Status quo has inertia on its side

Organisations want agility, adaptability and experimentation within their operating models, but this means building new muscle memory and changing habits.

Muscle memory is one of the strongest drives forces behind organisations, as it is the power behind the people, processes, operating models and platforms which have moved the business to where it is today, so, hey, it works, right?

Greg Satell coined the title phrase of this post on his great article on the 5 immutable laws of change, and it really resonates to me, as it is this inertia (or the muscle memory of the organisation) that is behind a lot of the incumbents’ dilemma on how to innovate, embrace new business models and operating models, plus also move to more of ‘product’ approach to customer experiences.

One of the major changes over the past 18 months has been that customer habits have now changed forever. People have been undertaking their ‘jobs to be done’ for longer than 66 days using a new experience or channel. Be that digital channels for shopping every day/week, working from anywhere whilst still delivering value, using machines to undertake tasks, not just human effort and also adopted new ways of connecting with our loved ones and blurring the geographical boundaries of the world.

Yet, this also means that the way every organisation operates and ‘thinks’ should also change, but this is confronting and involves a sharp tug on the ‘steel thread’ also all the cylinders of excellence, platforms, processes, teams, strategies and technologies which created the ‘muscle’ to drive growth and performance to date.

John Cutler puts it very well in his great post this week (Quicksand vs. Challenge):

The teams were spending most of their energy battling organizational inertia. They couldn’t operate independently, thwarted by an outdated architecture that created dependencies everywhere. No access to customers. A siloed, understaffed, design org. Dozens of stakeholders. A calendar filled with song-and-dance Scrum rituals. Proxy metrics. No clear strategy. This was not a knowledge and skills issue. No team, anywhere, could do good work in those conditions.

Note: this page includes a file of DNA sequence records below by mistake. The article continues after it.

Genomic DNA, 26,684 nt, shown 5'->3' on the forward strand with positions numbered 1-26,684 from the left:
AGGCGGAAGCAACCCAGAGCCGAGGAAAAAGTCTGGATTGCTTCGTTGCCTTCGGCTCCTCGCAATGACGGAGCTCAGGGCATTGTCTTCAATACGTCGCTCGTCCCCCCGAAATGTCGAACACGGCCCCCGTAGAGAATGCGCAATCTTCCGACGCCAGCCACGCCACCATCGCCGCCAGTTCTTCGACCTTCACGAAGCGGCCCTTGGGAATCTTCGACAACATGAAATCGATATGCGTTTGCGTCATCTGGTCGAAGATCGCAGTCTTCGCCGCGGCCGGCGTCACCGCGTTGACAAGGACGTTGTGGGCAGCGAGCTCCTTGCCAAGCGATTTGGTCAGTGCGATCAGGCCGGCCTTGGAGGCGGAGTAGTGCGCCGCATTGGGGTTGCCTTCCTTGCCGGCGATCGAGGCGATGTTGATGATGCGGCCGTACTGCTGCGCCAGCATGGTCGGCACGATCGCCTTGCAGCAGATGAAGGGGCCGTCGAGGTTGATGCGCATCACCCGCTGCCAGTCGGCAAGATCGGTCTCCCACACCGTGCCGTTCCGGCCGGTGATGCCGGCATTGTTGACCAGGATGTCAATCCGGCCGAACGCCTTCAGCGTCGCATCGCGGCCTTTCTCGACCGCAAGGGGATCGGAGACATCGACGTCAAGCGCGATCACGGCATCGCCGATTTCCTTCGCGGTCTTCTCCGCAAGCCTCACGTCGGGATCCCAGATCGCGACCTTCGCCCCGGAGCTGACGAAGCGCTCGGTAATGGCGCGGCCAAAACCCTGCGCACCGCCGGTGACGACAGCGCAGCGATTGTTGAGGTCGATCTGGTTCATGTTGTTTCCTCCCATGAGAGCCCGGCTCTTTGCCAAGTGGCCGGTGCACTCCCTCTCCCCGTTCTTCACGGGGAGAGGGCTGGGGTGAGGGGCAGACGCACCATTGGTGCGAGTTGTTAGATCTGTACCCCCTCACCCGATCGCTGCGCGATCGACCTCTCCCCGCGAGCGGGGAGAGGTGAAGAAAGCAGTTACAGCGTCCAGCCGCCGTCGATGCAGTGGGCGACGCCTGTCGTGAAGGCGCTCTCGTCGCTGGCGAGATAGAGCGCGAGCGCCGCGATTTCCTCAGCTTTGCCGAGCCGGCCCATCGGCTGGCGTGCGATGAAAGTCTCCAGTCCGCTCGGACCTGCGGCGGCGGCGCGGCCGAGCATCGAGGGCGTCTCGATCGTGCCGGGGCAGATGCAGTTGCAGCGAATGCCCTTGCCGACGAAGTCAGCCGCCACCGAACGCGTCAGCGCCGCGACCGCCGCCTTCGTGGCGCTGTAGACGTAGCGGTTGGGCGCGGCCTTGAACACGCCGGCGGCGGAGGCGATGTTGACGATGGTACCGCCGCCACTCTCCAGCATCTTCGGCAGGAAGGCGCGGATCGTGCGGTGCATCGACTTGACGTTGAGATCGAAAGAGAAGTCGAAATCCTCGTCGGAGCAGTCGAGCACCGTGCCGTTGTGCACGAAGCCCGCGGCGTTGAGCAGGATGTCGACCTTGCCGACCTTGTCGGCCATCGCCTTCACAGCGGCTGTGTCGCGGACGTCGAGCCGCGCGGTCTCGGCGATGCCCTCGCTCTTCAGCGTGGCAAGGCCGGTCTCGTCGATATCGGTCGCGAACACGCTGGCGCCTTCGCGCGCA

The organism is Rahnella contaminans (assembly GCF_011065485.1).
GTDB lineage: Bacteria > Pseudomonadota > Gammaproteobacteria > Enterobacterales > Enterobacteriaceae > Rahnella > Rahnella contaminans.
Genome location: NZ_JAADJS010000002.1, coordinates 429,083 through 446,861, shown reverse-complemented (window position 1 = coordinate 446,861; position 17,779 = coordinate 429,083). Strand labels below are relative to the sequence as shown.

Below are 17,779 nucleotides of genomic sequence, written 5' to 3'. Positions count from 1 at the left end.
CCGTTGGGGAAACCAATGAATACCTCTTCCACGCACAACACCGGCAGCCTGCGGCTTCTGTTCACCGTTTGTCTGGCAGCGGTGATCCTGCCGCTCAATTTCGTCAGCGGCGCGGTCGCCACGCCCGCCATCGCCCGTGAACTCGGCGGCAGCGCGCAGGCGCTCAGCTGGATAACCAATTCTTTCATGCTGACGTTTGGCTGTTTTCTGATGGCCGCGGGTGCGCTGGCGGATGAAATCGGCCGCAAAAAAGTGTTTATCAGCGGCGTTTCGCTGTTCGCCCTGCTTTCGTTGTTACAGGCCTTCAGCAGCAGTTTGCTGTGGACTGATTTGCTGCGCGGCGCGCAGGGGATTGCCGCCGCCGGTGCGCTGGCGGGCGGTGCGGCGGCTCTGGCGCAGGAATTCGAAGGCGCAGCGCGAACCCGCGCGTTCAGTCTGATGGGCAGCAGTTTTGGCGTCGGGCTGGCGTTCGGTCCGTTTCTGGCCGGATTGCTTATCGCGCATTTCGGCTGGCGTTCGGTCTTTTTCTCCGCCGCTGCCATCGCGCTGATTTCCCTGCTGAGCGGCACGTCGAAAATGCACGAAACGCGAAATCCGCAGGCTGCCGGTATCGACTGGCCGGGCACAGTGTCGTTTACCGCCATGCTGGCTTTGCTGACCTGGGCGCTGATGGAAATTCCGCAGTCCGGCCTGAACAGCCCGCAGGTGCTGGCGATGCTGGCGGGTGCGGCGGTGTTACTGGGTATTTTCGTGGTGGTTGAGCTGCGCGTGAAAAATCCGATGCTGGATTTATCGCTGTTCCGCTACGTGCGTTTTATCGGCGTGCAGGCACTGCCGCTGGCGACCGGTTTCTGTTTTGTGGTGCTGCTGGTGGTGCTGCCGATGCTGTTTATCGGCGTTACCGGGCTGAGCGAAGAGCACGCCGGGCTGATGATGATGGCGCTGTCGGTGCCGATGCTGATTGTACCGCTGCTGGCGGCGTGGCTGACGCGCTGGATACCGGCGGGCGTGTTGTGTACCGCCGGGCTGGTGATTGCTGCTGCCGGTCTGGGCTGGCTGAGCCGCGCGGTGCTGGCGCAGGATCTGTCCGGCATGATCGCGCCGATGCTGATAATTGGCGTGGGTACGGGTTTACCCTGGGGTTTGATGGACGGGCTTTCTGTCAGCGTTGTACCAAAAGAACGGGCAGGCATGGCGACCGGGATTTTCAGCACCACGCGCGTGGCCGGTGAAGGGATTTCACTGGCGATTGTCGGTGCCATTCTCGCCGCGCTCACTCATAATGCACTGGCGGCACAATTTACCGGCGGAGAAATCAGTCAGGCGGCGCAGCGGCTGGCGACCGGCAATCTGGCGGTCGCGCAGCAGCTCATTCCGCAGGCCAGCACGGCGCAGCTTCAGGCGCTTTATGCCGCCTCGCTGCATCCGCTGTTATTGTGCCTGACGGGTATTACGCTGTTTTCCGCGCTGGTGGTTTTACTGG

If you haven’t experienced that flexibility and freedom, it is easy to assume that the quicksand is just “the way it is”.

This lack of muscle training to change from what you know, to new ways of operating, thinking and behaving, therefore being able to embed agility, adaptability and experimentation into your organisation is the biggest challenge for the next chapter of how we ‘build back better’ or ‘the new normal’ (still haven’t landed on a comfortable phrase for this yet, sorry).

Everything has a pattern or is part of a system, so organisations need to build new ways to train the muscles of their people, processes, platforms and customer/employee experiences, which in turn drive new outcomes that create these new habits for the ecosystem that is the organisation they lead or are part of, and this will therefore change what they see as ‘status quo’.

To change habits there are 3 steps:

Trigger/Routine/Reward

Therefore, for organisations to train the muscle in new ways or change their habits they need to, as a whole, focus on:

1/ Creating a new trigger: This about the vision, purpose, and goals of the organisation, which need to be reviewing and reimaged to create new goals which are credible, achievable, measurable, and concrete, and that inspires the organisation enough to accompany the self-motivation you need to sustain it over time. Reassessing the goals for the whole organisation, which now reflect the new realities of the world around them, is key to the first change being made towards what is valued in the organisation. This is how to break the status quo.

2/ Associate it with a positive routine: This step embeds the new habits and patterns of behaviour and activity (operating model) within the organisation. People are very good at defining “what they don’t want,” although the appropriate approach here is that you can express and feel “what you do want.” This is an extension of the goals which create a new trigger, this creates the steps that will lead to concretize (or embed) the new habits and patterns. This step needs to be progressive and focused on continuous improvement and the ‘is there a better way’ question. This creates traction to the ongoing support of the habit or new pattern.

3/ Create a reward associated with maintaining that habit or pattern: This takes us to the incentives across the organisation, what is celebrated and called out by the senior leadership and supports the new pattern and habit. Creating a ‘safe’ environment to challenge the status quo and experiment or try a new way of working which is in line with the goals and moves the whole organisation more effectively towards these. All human beings do things because they feel they are getting some benefit, the reward of the habit or new pattern, has to be challenging and tangible enough to excite everyone in the organisation, create a connection to these new habits and patterns for all, people need to see their role in embracing them, and, at the same time, fuel your mind to do it continuously.

The focus should be on creating a new pattern, on changing habits, for the organisation as a whole, from the technologies used, the processes which are codified and now automated, freeing the people to experiment and think creatively about problems/solutions and ultimately building muscle which is ‘future ready’ not maintaining an outdated status quo.

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